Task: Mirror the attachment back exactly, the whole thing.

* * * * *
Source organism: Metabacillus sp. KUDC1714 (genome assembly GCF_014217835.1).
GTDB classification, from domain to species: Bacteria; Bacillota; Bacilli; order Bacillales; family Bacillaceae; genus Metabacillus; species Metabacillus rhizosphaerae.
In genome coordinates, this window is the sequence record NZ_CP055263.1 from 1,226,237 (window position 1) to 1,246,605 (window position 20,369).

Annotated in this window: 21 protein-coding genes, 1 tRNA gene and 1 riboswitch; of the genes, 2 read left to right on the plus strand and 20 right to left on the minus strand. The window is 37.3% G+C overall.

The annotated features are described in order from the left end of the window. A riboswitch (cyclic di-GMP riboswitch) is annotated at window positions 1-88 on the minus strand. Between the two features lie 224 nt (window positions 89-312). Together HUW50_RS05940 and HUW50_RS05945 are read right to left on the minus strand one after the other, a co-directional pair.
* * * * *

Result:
Source organism: Metabacillus sp. KUDC1714 (genome assembly GCF_014217835.1).
GTDB classification, from domain to species: Bacteria; Bacillota; Bacilli; order Bacillales; family Bacillaceae; genus Metabacillus; species Metabacillus rhizosphaerae.
In genome coordinates, this window is the sequence record NZ_CP055263.1 from 1,226,237 (window position 1) to 1,246,605 (window position 20,369).

Annotated in this window: 21 protein-coding genes, 1 tRNA gene and 1 riboswitch; of the genes, 2 read left to right on the plus strand and 20 right to left on the minus strand. The window is 37.3% G+C overall.

The annotated features are described in order from the left end of the window. A riboswitch (cyclic di-GMP riboswitch) is annotated at window positions 1-88 on the minus strand. Between the two features lie 224 nt (window positions 89-312). Together HUW50_RS05940 and HUW50_RS05945 are read right to left on the minus strand one after the other, a co-directional pair.